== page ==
Showing posts with label The Beatles. Show all posts
Showing posts with label The Beatles. Show all posts

Tuesday, 31 July 2018

Worst to Best: The Beatles

Worst to Best: The Beatles

One of my biggest fears is to be ordinary. Typical. Unoriginal. Predictable. Normal just like you. My parents always said I was special, and goddamnit, I had better start acting like it.

These are the reasons as to why I’ve always struggled with the depths of my Beatles adoration. It's because every publication in existence will mention them by name as one of the most important artistic contributions to modern music. They are already a permanent signature in all of the musical history books, more often than not on the first page. Hence why it seems like such a tasteless place to lay your eggs. There is nothing exciting about loving The Beatles. Go ahead, and tell people about your interest. Watch as you receive nothing more than a mere pat on the head from those who smile at your safe selection. Or, at very best, you may even witness an eager scream from your mate’s mom as she experiences a Beatlemania flashback, fainting and then convulsing upon the floor. You love The Beatles? Omg, me too! As does eveyone.

That said, over the years, I have occasionally come across members of the anti-Beatles movement. At first, I was always impressed by their bold opposition. How big does your ego have to be in order to claim your opinion is greater than a force which literally influenced all of the music you enjoy today? How much attention are you seeking right now, exactly? Were you neglected as a child? But eventually I realised, nobody dislikes The Beatles. That's impossible. Rather, what people are rejecting is the sheer popularity of the band. They cannot stomach the myth. The folklore has outgrown the product. This band are not as great as the monumental reputation they hold, because how could anything possibly be that size? And to be fair, this makes sense! I get it! Ok, I'm in! Let's fight against the norm! Let's go on an anti-Beatles rally! Off I march! But then before I know it, I've walked in circles, gravitating towards the core center where The Beatles reside. They're always waiting for me there. And then we dance in the middle of this story like nobody is watching. Because nobody is watching. I am alone all of the time.

It’s a tired claim when a subject is said to require “no introduction”. In the case of The Beatles, however, any introduction is beyond redundant, and that includes this one. I don’t need to justify my decision to dedicate this space to these heroes. It's none of your goddamn business what I do with my blog anyway. It's not even like it matters, my list is nothing more than an insignificant speck of fluff floating down into the ether of similarly existing articles, forever lost so deep within The Beatles cosmos that no search engine will be able to find it. And this is for good reason. But I still feel compelled to tell you one thing: it was an absolute joy to write this piece. It felt like I was eating a healthy meal, like I was happy again, and I fell in love these guys deeper now than ever before. I'm just sorry it took me so long. Here is my Worst to Best of the Greatest Band That Ever Lived.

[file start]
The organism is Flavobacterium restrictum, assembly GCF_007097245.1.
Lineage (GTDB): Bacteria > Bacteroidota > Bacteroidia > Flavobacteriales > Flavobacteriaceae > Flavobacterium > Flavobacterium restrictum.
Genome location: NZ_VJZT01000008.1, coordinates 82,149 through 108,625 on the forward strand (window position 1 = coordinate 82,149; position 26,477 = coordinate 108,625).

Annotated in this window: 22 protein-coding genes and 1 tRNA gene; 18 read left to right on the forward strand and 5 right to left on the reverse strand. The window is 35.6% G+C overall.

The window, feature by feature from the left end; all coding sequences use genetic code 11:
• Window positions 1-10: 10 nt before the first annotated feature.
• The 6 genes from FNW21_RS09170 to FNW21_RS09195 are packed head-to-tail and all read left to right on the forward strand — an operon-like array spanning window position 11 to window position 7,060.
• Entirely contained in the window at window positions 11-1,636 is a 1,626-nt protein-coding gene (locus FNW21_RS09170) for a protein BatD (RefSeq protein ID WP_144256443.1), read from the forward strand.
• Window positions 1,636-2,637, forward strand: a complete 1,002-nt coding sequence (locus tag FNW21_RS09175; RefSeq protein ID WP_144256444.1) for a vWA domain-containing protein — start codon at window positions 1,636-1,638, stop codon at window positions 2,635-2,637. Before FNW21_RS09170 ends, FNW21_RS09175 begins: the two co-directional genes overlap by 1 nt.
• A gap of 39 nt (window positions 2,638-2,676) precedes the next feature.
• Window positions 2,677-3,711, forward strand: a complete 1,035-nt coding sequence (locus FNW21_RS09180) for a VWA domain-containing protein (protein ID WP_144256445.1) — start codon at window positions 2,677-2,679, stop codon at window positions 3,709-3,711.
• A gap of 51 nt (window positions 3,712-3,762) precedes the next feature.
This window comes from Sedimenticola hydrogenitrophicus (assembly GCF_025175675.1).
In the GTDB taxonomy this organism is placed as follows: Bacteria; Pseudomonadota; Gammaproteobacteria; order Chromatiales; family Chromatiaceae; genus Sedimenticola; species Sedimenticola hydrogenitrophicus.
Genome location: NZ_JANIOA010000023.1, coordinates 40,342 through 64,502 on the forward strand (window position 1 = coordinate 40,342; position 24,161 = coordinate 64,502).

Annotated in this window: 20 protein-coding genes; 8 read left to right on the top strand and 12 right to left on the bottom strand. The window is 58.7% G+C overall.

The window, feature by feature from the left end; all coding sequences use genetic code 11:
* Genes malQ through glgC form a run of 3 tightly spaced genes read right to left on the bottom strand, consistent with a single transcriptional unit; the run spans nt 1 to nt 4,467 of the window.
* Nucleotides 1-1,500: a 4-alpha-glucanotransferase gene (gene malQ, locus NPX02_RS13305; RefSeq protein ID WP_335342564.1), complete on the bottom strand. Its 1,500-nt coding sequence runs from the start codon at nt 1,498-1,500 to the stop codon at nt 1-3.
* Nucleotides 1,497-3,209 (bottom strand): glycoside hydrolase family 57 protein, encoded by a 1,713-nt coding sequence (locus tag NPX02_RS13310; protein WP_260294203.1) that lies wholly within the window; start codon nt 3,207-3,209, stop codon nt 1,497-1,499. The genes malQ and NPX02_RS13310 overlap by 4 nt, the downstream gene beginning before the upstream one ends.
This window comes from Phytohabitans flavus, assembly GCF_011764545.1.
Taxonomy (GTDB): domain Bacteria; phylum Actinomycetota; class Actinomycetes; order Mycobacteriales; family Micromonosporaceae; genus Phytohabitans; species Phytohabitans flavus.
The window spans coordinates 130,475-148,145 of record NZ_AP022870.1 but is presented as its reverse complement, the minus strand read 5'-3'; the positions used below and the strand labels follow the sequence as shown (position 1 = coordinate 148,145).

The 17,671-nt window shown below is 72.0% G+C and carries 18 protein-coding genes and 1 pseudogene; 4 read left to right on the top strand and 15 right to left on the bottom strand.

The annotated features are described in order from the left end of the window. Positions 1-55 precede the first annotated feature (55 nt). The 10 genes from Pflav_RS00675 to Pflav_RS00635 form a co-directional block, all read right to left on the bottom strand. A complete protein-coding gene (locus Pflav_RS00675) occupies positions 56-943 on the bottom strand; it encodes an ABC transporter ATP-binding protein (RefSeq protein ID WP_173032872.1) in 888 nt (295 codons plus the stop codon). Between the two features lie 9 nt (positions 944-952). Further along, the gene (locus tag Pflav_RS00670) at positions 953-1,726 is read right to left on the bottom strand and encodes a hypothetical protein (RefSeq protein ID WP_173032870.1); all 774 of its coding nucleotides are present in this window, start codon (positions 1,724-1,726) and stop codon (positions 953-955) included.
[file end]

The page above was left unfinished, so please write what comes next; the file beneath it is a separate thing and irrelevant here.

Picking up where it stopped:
Worst to Best: The Beatles: 15. With The Beatles

15. With The Beatles (1963)

Merseybeat Pop Rock & Roll

The Beatles were on a roll in their early days, although when weren’t The Beatles on a roll? Rather, what made this era so particularly unique was a certain pre-fame hunger which existed before the group outgrew Jesus and were shrouded in the security blanket of Beatlemania validation. They had been standing on the cusp of world domination for a while now, and it was here, on With The Beatles, when they fell in. Their debut was a mere eight months old, and they were still charging forward, unstoppable and armed with these joyous clap-along rockers, edging away from the pop naivety and still jumping around just because they loved the thrill of it all. But with this blind rush, came a slight taint of an understandable fatigue. The six cover songs featured on this album should have been the first warning flag, as they were shoved between disorganised cracks of an otherwise undercooked inspiration, the biggest crime of this sophomore being an obvious lack of any wow factor whatsoever. It may have sold well (the second album to ever sell a million copies in the UK, in fact) and the artwork may be as iconic as they come, but nothing can distract this as the most boring collection the band ever threw together in their entire career, and my personal choice for their worst batch of material. Most people don't have a problem with me saying this.

Worst to Best: The Beatles: 14. Past Masters, Volume One

14. Past Masters, Volume One (1988)

Merseybeat Pop Rock & Roll

Early Beatles discography is an utter mess to follow thanks to the practice of reordering and repackaging the exact same collections of songs under different album titles for the British, American, and Canadian audiences. Thankfully, at some point in the 80s, somebody realised how ridiculous this was, and a core catalogue was established, otherwise known at the “correct catalogue” or the “UK catalogue“, exactly how The Beatles had always intended. However, said unification left a stack of homeless non-album tracks floating away, some of Fab Four’s most revered works clinging onto their b-sides, gone and lost forever. Just kidding. Money could be made, and the Past Masters duo were the clever solution, working as erratic dumping grounds for #1 monster hits, vinyl underbellies, German translations, and Long Tall Sally EP cover tunes, wrapped up neatly in one sellable product. Due to these characteristics, the Past Masters inclusions within the stricter Beatles discography is debatable—more a completist bag if anything—but thank God for their existence all the same. Volume One specifically suffered from the scrappy jumbles dripped out from those sugary pop days (most of which could be located elsewhere anyway) hence why this compilation feels a teesntie bit pointless to me. But still... how massive were those singles??